“Said bookisms”

August 20, 2009

Here’s an instant tip for improving every story you ever write.

At the end of your first draft, run a search on quotation marks (“). Somewhere near each quotation mark in your story, you’ll likely have placed a dialogue tag, like this:

“I’m almost out of ideas,” said John.

Here’s the tip. Every time that dialogue tag is something other than the word ‘said’, replace it with ‘said’ instead.

‘Said’ is a beautiful word. It’s like a good makeup – you can’t see it but it smooths away all the wrinkles anyway. Your reader now knows who is saying what, except they don’t really know that they know. This is because ‘said’ is an invisible word. Psychological studies show that when we read a story we gloss over ‘said’ without even realizing it. It’s a quiet, discreet word that doesn’t yank the reader violently out of the story.

A couple of others that are passable are ‘asked‘ and, very rarely, ‘shouted‘ or ‘whispered‘.

On the other hand, try these on for size:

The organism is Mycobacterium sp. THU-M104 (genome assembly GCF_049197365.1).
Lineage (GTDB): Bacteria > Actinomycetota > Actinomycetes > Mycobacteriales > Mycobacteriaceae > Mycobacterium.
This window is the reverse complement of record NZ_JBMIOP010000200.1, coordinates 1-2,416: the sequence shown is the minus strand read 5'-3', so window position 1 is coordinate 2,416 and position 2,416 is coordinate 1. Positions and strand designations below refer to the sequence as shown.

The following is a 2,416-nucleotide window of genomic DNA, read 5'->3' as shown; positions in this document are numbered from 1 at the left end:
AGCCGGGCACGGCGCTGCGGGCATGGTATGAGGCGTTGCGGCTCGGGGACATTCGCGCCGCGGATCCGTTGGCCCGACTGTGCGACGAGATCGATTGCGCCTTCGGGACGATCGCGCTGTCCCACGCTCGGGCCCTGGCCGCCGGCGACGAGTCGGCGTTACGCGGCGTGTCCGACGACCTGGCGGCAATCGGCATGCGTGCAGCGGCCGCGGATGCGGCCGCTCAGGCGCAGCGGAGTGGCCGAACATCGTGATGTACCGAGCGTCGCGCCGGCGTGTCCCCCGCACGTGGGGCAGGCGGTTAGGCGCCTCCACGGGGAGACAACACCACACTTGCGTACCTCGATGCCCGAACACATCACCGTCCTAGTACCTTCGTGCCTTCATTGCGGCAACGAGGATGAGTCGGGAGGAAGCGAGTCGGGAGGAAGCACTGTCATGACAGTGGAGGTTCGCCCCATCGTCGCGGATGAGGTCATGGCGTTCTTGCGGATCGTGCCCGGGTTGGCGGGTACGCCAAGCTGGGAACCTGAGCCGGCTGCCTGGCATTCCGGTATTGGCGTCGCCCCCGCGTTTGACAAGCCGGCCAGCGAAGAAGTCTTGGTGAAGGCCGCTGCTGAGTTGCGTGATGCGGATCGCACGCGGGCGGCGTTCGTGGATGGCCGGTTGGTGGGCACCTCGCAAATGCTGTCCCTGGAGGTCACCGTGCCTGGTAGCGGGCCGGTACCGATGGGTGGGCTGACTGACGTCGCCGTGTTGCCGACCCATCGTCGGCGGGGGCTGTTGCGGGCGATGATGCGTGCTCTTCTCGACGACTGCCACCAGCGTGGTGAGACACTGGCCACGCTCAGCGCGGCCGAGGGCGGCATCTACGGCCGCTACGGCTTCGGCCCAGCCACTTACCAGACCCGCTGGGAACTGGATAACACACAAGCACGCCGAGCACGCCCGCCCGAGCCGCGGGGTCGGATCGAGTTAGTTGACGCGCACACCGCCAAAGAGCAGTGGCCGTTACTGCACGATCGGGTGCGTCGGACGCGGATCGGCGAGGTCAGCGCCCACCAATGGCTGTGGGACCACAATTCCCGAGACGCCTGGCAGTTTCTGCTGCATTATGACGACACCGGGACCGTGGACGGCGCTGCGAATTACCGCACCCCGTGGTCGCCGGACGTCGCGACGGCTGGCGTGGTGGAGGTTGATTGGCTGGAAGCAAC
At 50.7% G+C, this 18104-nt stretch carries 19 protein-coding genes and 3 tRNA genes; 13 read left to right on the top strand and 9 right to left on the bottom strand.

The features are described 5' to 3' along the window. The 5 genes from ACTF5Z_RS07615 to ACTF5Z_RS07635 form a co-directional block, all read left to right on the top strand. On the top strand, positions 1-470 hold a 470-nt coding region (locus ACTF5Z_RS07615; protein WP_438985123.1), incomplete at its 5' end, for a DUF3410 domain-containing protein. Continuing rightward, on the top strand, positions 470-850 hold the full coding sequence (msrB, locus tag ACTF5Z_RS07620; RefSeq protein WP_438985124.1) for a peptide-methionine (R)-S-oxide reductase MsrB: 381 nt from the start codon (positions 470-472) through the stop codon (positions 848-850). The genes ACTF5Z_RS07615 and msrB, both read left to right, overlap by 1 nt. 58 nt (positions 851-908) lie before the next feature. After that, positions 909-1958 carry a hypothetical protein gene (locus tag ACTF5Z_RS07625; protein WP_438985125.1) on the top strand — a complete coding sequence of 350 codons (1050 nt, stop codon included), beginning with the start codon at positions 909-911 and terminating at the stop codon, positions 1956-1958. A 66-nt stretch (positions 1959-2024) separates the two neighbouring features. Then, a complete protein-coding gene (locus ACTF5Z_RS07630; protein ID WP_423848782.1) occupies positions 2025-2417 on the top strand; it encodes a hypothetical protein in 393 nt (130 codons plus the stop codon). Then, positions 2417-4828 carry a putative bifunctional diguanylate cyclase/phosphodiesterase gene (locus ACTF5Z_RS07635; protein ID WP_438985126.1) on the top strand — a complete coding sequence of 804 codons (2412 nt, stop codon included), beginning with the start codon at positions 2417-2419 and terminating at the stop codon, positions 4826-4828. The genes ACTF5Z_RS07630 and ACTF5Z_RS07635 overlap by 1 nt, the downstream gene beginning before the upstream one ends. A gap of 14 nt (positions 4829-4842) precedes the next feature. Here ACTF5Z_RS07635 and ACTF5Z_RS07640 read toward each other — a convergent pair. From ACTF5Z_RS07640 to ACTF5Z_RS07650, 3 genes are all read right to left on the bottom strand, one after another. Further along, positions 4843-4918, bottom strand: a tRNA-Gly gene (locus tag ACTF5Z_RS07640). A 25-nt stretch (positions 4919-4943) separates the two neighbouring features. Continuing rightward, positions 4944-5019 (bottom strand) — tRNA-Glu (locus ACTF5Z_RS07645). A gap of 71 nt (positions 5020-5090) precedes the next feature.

“I’m almost out of ideas,” hollered John.

“I’m almost out of ideas,” shrieked John.

“I’m almost out of ideas,” commented John.

“I’m almost out of ideas,” hissed John.

“I’m almost out of ideas,” exclaimed John.

Without being too blunt, they’re all crap. Big, horrible, smelly horsecrap. Horsecrap with fat blue flies buzzing around it. The same goes for shouted, demanded, declared, murmured, inquired, queried, replied, implied, barked, laughed, and sneered and all such similar words. They reek of amateur writing and I think I’m speaking the truth when I say most editors, if bombarded with enough of them, will throw your story straight onto the rejection pile.

The actual term for such words is “said bookisms“, and we’re all guilty of them to some degree. Sometimes they slip out without us realizing it in the fervor of typing; sometimes we put them in intentionally because we feel like we’re using the word ‘said’ too much and we’ve forgotten that it’s actually invisible. Whatever the reason, don’t. Just… don’t.

~CGW

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One Response to ““Said bookisms””

  1. Steve said

    Good advice, Craig, but only if the writer’s aim is to be taken seriously. James Thurber has a hilarious little story called “The Night the Bed Fell” in which not a single person “says”. They “scream”, “shout”, “choke”, “bawl”, “yell” and “wail”, and the whole thing just wouldn’t have been the same if everyone had simply “said”.
    Steve

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